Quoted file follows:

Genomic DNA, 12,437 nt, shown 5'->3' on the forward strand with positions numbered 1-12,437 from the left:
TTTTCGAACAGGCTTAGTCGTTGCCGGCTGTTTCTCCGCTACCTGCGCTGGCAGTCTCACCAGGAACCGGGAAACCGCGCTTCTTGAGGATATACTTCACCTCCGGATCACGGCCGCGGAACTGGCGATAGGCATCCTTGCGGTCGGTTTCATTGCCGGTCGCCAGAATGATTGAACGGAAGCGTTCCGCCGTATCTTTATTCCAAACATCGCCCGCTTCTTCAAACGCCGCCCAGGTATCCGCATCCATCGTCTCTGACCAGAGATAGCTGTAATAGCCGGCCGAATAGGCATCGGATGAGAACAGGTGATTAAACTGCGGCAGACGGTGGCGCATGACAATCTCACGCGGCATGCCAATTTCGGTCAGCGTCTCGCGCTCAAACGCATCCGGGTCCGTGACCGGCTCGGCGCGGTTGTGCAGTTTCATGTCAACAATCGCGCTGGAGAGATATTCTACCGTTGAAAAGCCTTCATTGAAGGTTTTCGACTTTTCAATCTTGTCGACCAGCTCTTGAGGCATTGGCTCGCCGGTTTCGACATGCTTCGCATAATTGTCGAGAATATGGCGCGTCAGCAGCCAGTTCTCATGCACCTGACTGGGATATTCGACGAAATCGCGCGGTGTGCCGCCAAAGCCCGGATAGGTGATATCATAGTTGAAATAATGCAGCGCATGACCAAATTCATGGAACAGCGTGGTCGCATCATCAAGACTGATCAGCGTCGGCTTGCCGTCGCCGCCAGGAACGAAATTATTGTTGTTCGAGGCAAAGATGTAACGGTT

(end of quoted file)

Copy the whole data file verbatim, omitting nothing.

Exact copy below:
Genomic DNA, 12,437 nt, shown 5'->3' on the forward strand with positions numbered 1-12,437 from the left:
TTTTCGAACAGGCTTAGTCGTTGCCGGCTGTTTCTCCGCTACCTGCGCTGGCAGTCTCACCAGGAACCGGGAAACCGCGCTTCTTGAGGATATACTTCACCTCCGGATCACGGCCGCGGAACTGGCGATAGGCATCCTTGCGGTCGGTTTCATTGCCGGTCGCCAGAATGATTGAACGGAAGCGTTCCGCCGTATCTTTATTCCAAACATCGCCCGCTTCTTCAAACGCCGCCCAGGTATCCGCATCCATCGTCTCTGACCAGAGATAGCTGTAATAGCCGGCCGAATAGGCATCGGATGAGAACAGGTGATTAAACTGCGGCAGACGGTGGCGCATGACAATCTCACGCGGCATGCCAATTTCGGTCAGCGTCTCGCGCTCAAACGCATCCGGGTCCGTGACCGGCTCGGCGCGGTTGTGCAGTTTCATGTCAACAATCGCGCTGGAGAGATATTCTACCGTTGAAAAGCCTTCATTGAAGGTTTTCGACTTTTCAATCTTGTCGACCAGCTCTTGAGGCATTGGCTCGCCGGTTTCGACATGCTTCGCATAATTGTCGAGAATATGGCGCGTCAGCAGCCAGTTCTCATGCACCTGACTGGGATATTCGACGAAATCGCGCGGTGTGCCGCCAAAGCCCGGATAGGTGATATCATAGTTGAAATAATGCAGCGCATGACCAAATTCATGGAACAGCGTGGTCGCATCATCAAGACTGATCAGCGTCGGCTTGCCGTCGCCGCCAGGAACGAAATTATTGTTGTTCGAGGCAAAGATGTAACGGTT